Bulldogs | Personality to a Fault
Bulldogs are favorite British Isles breeds during the nineteenth century, produced for blood sports. Over the years, it has risen above its somber reputation of earlier times. Today it has become one of the most highly recognized and adorable faces on the planet.
Bulldogs developed from the beautiful Asian mastiffs and cute little pugs. This cross produced British Bulldogs, the most common breed of today. Known for its charismatic nature, defined structure and sociability, it became more and more popular as time moved on. Eventually, it became a role model for institutions and branded names. Being associated with the Bulldog seems to be a rather important occasion.
Another popular Bulldog breed is the American Bulldog. The American Bulldog is very similar to the British Bulldog, other than the American Bulldog is taller. Its height makes it look more muscular and slightly aggressive in nature. But both breeds make wonderful pets if they are treated right. Something to remember is that the Bulldog is an individualistic breed and is somewhat opened-minded in nature (another way to phrase ‘stubborn!). They need to be understood and accepted for the race they are.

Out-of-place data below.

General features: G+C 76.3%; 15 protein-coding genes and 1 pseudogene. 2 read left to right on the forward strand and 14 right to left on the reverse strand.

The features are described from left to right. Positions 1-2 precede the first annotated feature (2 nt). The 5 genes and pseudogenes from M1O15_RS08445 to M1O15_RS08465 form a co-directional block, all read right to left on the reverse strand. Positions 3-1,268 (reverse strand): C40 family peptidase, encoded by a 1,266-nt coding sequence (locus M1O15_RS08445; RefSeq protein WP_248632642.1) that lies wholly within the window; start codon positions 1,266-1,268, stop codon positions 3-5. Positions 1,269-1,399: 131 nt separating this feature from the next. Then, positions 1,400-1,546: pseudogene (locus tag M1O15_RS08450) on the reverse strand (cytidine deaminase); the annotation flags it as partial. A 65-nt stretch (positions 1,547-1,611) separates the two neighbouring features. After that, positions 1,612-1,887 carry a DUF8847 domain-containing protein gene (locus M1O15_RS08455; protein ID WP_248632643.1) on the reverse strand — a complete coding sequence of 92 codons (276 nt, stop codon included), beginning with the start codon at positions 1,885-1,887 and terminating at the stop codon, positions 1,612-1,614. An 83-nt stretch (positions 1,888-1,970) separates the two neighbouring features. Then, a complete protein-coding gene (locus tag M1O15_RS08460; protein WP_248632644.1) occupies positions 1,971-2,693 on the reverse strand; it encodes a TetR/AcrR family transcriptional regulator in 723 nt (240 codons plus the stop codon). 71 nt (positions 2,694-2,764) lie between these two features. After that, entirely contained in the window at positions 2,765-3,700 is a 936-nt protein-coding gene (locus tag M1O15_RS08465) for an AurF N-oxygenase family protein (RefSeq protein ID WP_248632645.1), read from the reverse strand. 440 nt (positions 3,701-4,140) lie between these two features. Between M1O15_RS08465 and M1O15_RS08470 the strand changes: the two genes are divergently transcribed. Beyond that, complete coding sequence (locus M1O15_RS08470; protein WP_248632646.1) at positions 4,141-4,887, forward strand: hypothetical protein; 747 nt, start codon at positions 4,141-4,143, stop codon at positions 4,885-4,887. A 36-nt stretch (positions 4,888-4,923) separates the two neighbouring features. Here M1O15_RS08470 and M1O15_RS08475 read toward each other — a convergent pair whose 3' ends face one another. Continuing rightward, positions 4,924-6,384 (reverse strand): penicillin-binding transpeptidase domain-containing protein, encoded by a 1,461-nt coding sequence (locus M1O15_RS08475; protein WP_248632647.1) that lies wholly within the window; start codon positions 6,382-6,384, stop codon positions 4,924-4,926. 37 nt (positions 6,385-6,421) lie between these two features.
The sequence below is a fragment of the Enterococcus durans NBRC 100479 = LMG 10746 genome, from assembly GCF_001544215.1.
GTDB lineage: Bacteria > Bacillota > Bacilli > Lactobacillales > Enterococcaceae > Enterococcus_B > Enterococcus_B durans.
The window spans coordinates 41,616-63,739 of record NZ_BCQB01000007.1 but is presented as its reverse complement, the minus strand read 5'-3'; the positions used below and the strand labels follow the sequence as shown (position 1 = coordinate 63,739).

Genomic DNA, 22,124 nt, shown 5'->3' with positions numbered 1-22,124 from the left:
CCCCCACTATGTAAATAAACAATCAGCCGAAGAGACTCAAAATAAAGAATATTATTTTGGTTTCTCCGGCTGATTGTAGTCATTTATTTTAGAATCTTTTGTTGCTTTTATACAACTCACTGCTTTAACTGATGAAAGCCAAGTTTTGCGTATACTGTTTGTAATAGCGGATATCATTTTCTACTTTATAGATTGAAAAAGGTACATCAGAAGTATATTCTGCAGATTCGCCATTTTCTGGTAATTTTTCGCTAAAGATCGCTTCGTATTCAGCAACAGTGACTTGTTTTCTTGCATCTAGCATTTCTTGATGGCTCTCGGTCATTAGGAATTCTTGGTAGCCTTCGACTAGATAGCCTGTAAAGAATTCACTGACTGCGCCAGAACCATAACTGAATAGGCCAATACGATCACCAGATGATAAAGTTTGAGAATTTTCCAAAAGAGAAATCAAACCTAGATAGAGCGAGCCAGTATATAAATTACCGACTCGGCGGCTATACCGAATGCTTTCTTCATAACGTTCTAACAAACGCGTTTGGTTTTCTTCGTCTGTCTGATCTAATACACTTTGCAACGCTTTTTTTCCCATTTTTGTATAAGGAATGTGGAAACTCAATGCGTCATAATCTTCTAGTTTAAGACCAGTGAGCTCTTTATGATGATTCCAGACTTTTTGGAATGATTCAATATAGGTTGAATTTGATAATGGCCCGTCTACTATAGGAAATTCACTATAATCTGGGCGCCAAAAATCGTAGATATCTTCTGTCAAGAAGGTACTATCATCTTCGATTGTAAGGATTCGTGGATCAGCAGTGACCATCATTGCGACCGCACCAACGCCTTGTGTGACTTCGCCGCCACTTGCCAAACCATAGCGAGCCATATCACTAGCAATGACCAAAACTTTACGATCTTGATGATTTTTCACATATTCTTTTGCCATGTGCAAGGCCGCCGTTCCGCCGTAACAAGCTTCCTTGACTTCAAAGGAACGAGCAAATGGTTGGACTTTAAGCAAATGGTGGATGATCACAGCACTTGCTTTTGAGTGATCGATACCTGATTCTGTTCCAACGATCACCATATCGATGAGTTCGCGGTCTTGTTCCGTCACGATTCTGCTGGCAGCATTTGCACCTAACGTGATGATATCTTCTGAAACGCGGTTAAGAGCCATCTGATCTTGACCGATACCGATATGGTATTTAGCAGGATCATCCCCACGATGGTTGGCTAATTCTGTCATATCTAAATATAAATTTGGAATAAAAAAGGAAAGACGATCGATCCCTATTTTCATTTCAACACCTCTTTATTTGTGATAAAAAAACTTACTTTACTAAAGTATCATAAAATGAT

Definition of Bulldogs
The definition of a Bulldog is to compete at all costs. Compete. Compete. Compete. This powerful need to fight and win is because of their first breeding that would lead them into blood sports; they developed a strong desire to win above all else. Their primary blood sport was “bull baiting,” now banned. However, the breed’s genetic concept is still very much apparent.
They compete for your attention and also for your affection. Bulldogs are very lovely dogs with a stocky and robust appearance. However, they are a force to be reckoned with as well. They can put quite a weight on you in more ways than one! But they make great dogs for security within the home. As young puppies, cute and cuddly goes without saying. What an adorable pet!